Before a new children's initiative can knock down the barriers that keep children from succeeding in school, it must knock down the barriers that keep agencies from working together to provide services.
"There's a real silo mentality and agencies don't want to lose their own positioning," said Maria Farrington, director of the children's initiative, Success By 6. "We're challenging agencies to find ways to work collaboratively. That's the essence of reinventing a system. Get rid of duplication and fill in gaps."United Way oversees Success By 6, bringing together agencies and advocates to reach families in high-risk neighborhoods with services, support and education so that preschoolers will be nourished physically, mentally and emotionally when they enter school. While United Way will "bring everyone to the table" and ensure collaboration, it will not actually provide services, said Colleen Kelley, United Way director of communications.
"This is really cutting edge. We're preparing children for life and that's why (officials and corporations) are getting so fired up."
Success By 6 focuses on prevention and the need "to look at the family in a different way, to treat everyone in the family," Far-ring-ton said.
The first targets will be low-income women who are pregnant and their families. But the program hopes to reach all families of preschoolers.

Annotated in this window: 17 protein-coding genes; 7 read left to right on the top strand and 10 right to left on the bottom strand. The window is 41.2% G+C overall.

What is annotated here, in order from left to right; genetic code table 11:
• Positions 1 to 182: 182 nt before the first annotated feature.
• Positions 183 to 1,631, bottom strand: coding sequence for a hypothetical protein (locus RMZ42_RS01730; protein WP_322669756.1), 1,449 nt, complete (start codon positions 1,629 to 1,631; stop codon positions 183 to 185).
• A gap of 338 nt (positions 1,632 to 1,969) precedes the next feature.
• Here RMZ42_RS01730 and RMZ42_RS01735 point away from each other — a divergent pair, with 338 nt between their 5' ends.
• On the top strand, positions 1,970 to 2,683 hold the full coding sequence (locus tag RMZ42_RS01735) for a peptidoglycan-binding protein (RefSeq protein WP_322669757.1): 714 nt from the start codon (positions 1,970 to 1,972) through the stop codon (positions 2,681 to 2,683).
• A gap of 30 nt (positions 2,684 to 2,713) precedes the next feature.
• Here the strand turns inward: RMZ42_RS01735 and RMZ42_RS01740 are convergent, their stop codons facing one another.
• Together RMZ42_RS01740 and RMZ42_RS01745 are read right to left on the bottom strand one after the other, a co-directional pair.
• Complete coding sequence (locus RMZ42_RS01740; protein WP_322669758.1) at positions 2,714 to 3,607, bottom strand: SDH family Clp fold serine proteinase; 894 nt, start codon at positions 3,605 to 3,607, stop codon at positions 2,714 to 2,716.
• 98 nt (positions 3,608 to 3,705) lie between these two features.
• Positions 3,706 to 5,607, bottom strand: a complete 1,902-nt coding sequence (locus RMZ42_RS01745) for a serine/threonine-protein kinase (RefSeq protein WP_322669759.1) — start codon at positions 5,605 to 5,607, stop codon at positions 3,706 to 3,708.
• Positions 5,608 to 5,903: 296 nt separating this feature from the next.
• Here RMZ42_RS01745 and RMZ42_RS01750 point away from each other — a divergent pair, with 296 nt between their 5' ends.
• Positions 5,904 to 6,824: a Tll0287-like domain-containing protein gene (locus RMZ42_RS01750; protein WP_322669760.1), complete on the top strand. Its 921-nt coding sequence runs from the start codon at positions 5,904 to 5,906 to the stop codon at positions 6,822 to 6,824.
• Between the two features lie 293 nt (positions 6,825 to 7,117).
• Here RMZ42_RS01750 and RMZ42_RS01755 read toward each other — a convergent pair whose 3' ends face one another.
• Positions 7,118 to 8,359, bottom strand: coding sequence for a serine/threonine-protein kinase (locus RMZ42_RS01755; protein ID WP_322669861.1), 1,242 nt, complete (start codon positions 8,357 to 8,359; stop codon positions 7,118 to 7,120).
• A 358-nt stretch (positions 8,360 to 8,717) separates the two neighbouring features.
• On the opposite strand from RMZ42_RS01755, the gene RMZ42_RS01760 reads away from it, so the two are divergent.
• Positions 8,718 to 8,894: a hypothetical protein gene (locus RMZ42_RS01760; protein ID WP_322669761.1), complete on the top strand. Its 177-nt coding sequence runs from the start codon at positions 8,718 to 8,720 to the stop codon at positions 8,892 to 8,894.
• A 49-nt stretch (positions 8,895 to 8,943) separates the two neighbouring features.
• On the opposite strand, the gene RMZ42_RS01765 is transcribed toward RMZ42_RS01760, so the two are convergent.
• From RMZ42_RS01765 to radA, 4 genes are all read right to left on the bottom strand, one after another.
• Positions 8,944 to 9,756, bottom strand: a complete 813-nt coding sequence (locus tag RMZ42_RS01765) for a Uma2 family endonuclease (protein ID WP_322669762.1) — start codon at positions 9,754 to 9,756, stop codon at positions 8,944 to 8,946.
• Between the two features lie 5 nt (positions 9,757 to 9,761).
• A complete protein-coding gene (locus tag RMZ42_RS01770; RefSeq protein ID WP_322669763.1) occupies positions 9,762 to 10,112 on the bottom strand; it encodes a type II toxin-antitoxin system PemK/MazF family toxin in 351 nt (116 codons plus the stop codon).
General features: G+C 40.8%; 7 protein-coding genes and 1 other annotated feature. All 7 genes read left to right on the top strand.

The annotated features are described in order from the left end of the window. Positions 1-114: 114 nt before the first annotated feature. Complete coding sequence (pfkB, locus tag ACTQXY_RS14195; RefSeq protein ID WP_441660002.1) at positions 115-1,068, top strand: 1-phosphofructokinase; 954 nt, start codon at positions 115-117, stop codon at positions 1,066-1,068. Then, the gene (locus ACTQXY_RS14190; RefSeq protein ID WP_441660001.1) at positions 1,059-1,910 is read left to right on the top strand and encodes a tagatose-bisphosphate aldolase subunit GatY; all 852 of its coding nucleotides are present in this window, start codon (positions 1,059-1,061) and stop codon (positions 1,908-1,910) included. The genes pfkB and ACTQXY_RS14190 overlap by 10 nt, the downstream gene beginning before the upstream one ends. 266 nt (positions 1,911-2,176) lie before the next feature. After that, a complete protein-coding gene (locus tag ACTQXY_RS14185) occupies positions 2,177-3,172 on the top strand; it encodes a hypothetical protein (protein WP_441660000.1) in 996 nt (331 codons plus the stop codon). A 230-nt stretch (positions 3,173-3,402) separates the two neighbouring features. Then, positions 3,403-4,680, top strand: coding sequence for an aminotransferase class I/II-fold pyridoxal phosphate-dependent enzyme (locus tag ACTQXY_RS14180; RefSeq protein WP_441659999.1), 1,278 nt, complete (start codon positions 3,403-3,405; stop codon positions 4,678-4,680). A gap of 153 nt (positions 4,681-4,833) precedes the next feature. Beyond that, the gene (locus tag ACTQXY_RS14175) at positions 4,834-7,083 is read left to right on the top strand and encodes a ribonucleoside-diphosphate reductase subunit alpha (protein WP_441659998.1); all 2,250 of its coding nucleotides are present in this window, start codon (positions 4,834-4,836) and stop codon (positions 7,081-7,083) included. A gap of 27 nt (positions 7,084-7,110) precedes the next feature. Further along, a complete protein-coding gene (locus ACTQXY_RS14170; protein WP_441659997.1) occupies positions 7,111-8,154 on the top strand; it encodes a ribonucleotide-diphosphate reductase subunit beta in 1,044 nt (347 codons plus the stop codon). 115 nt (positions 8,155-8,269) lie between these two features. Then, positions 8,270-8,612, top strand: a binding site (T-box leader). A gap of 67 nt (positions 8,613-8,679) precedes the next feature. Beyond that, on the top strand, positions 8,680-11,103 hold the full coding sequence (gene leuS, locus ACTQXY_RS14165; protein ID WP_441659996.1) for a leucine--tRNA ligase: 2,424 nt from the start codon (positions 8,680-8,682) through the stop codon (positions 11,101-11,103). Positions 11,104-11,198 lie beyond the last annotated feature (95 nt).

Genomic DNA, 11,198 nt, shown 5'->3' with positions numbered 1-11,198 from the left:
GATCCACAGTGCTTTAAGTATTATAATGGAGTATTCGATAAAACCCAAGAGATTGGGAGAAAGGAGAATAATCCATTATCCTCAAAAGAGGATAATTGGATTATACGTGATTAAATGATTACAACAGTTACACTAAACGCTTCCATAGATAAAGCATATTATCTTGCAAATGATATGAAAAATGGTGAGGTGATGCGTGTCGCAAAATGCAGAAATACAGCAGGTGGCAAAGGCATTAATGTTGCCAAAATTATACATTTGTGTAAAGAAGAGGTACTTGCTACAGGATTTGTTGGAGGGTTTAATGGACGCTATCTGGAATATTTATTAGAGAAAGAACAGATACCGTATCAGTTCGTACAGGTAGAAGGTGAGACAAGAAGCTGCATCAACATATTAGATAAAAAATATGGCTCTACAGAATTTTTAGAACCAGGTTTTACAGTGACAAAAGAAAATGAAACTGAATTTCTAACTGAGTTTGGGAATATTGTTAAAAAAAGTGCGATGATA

Committees have been meeting for months to identify needs, plan an evaluation process, set goals and select sites for the pilot program. Those committees read like a Who's Who of Utah's state officials, corporation executives, nonprofit agencies and churches.
The program will begin within the boundaries of Lincoln Elementary School, 1090 Roberta St. Next year it will expand to Jackson and Mountain View elementary school areas.
The panels found deficiencies in child care and a need for high school completion for young mothers. Also needed are better employment skills training, parenting classes, prenatal services, home visitors, expanded hours for medical and social services, and mental health and substance abuse services.
The group hopes to make sure certain services are available at a reasonable cost, with convenient locations and business hours. In the inner-city neighborhoods, Farrington said, it is also important that public transportation is handy and all services are provided with "cultural sensitivity."
While fund raising will be an ongoing effort for the next 18 months (the program needs $2 million, which will be leveraged into $20 million), the next step will be choosing an agency to oversee the "Way to Grow" home visitor program. The request for proposals will be sent out by the end of September and an agency selected to lead the effort before the end of October, Farrington said.
Home visitors will be people who live in the target neighborhoods. According to a draft proposal, they should have a majority of these traits: parental experience, dedication to the community, bilingual, past or present social-services use, positive self-esteem and low to moderate income. They should be literate, able to work with little supervision, self-motivated, willing and able to learn and reflective of the area's ethnic diversity.